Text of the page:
DESPITE pressure from United States business and Capitol Hill, the Clinton administration remains uneasy about lifting all US economic sanctions on Vietnam.
Last week the Senate passed a nonbinding resolution urging the end of sanctions, setting off a round of Washington speculation that the White House would soon take action.
But some administration officials are still leery of the backlash that might ensue if a president who himself avoided Vietnam military service normalizes relations with the country that stood down the US in a bitter war.
Many veterans groups are sure to criticize any relaxation of sanctions as a betrayal of the memory of Vietnam servicemen listed as missing in action.
Bitter about past government mistreatment and suspicious of Hanoi, missing-in-action (MIA) advocates have bristled at recent US statements that Vietnam is fully cooperating in the search for American remains.
That is the difficult political balance Clinton officials are facing: the opportunities in a growing East Asian economy vs. a powerful symbol of past American involvement in Vietnam.
``A lot of people think there are real economic opportunities there,'' said chairman of the White House National Economic Council Robert Rubin at a Monitor breakfast Jan. 28. ``On the other hand, I think the president feels we have a real obligation to get this MIA issue solved to his satisfaction.''
Hopeful US businesses have interpreted last week's Senate vote, plus hints and winks from various White House sources, as a sign of an imminent lifting of sanctions.
Vatico, a Washington consulting firm that represents large US corporations through a Hanoi office, has even announced that it will throw an end-of-sanctions celebration at a Vietnamese hotel the evening after sanctions are completely lifted.
President Clinton has already relaxed sanctions once. Last September he moved to allow US firms to take on work in Vietnam paid for by international lending institutions such as the World Bank. Humanitarian projects, such as health-care facilities, are also exempt. On Jan. 31 General Electric said it would build two major health-care centers in Vietnam, one in Hanoi and the other in Ho Chi Minh City. GE is planning to help modernize the country's electrical grid if sanctions are further loosened.
Senate backers of the resolution on sanctions did intend it to provide political cover for a reluctant administration. Its main sponsors were decorated combat veterans - Sen. John Kerry (D) of Massachusetts, and former POW Sen. John McCain (R) of Arizona. Medal of Honor winner Sen. Bob Kerrey (D) of Nebraska also signed on.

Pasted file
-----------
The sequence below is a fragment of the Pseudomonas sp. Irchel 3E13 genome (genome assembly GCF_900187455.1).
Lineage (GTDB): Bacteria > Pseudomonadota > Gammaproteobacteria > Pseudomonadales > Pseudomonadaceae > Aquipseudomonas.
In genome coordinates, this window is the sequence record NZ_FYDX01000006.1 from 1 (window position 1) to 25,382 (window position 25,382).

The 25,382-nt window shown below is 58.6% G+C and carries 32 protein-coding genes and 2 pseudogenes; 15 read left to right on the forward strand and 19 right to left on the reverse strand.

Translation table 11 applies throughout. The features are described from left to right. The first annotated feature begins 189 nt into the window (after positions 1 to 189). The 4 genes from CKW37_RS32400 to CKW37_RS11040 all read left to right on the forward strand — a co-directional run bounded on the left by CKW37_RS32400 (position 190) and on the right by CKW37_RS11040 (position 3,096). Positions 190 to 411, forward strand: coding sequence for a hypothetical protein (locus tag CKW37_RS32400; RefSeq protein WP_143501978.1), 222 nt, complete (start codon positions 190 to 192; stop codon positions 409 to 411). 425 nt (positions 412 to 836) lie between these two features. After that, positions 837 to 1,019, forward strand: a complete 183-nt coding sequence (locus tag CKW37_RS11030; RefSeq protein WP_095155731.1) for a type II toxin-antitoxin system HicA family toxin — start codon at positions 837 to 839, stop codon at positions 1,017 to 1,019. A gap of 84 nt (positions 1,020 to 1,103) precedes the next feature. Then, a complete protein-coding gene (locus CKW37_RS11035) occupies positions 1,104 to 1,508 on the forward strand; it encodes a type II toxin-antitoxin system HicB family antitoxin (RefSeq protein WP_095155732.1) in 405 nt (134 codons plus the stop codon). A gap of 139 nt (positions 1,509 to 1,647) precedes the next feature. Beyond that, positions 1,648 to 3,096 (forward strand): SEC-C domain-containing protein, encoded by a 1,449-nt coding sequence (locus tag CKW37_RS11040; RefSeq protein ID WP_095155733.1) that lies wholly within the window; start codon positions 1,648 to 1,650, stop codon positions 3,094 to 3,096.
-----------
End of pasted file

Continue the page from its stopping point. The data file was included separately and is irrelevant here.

While the White House was kept informed of the resolution's progress, its backers deny that they moved at the behest of Clinton officials. Publicly the administration has reacted somewhat cooly to the resolution's passage, and some in the Senate think prospects for normalization are being fumbled.
``It is frustrating that the White House is not moving on this,'' says an aide to a senator instrumental in the resolution's passage.
MIA family groups reacted bitterly to the Senate action. A statement from the National League of Families of American Prisoners and Missing in Southeast Asia, headed by Ann Mills Griffiths, said a combination of ``greed and ignorance'' led to the vote and called on President Clinton to refrain from following the Senate's lead.
The vote ``may have irretrievably destroyed answers for POW/MIA families on the fate of their relatives,'' said the National League of Families, as Vietnam now has little incentive to become more cooperative in the search for the US missing.
Military officials involved in the search for remains have lauded Vietnam's teamwork in recent months.
Commander of Pacific Command Adm. Charles Larson has said he does not think ``Vietnam is withholding anything.''
Vietnam turned over 67 sets of remains to the US last year, one of the highest numbers since the end of war, point out US officials.
Family groups believe Hanoi continues to withhold bodies. They point out that only 3 of the 67 sets of remains from last year have so far been identified. Many may not be American, or even human, they charge.
The ID process is a lengthy one, however, and reports show that 37 more remains have been at least tentatively matched with records of the missing.